Scientific research into the relationship between women and stimulant substances is still in the early stages but past studies have shown that women are potentially more sensitive to amphetamines in the days leading up to ovulation. And with other hormonal based conclusions also being drawn in recent research, it comes as no surprise to learn that due to the pragmatics of simply being female, there does seem to be growing evidence that taking substances like ecstasy at certain points in the menstrual cycle can pretty much fuck with your experience.
23-year-old Zoë is a student who first tried MDMA during her time as a fresher at university. Having grown up on the outskirts of London, her prior experience with recreational drugs as part of a nightlife culture had been next to none. “People used to take pills here and there” she tells me, “but it wasn’t until I moved here and found a music scene I was really into that I understood the appeal of it. Now, with the type of nights I go to, and the crowd and people I interact with on a night out, it’s definitely my drug of choice. A lot of the time, I don’t even drink, as for me I find it all a bit too much, but it’s finding what works for you, I feel. If I take too much though, which happens more with powder than pills, it can screw with my mood for what feels like forever.”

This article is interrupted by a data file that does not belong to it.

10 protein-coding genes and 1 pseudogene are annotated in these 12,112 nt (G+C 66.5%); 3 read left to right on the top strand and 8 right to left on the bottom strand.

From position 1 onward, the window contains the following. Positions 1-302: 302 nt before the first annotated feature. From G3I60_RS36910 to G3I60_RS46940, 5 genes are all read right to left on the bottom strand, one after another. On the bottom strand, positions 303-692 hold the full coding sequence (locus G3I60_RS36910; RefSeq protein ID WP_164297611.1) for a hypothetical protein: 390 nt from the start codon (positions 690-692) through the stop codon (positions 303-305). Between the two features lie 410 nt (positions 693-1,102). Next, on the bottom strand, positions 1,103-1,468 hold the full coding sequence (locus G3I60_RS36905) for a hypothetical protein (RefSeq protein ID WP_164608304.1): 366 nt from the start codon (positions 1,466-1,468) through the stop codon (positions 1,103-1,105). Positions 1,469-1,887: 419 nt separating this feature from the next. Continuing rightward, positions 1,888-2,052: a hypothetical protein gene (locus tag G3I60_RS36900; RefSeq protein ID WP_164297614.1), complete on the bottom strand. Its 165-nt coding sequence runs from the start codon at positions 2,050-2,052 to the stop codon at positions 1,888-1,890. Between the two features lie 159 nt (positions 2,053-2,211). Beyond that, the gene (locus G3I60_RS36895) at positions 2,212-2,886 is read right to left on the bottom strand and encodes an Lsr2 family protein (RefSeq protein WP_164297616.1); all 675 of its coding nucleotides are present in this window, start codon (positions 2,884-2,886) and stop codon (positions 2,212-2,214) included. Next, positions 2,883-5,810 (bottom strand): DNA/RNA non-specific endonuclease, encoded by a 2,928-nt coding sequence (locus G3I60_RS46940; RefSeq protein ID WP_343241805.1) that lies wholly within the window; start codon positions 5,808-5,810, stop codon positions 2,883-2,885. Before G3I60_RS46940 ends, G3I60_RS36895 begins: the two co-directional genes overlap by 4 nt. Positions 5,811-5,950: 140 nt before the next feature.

According to Dr Winstock, when his team researched this particular issue a few years ago, they found that “when women seek emergency care, they turn up with more hallucinations, more paranoia and a much lower mood. It also takes them much longer to recover. It’s not a case of having a shit night and being back to normal on Monday morning. They are feeling lousy for weeks.”
If both biological disadvantages and dosage dilemmas are at play, does that mean ecstasy should be avoided by women all together – or approached with an added air of caution on top of the long-standing precautions of recreational drug usage? As Measham explains: “Women are more interested in ecstasy than they are other Class A stimulant drugs, I think, because it’s got more of a friendly, loved up and benign image. I think there’s the appeal of ecstasy itself and the appeal of its effects, and then there’s the appeal of dance club cultures and why women may want to be involved in dance club cultures.”
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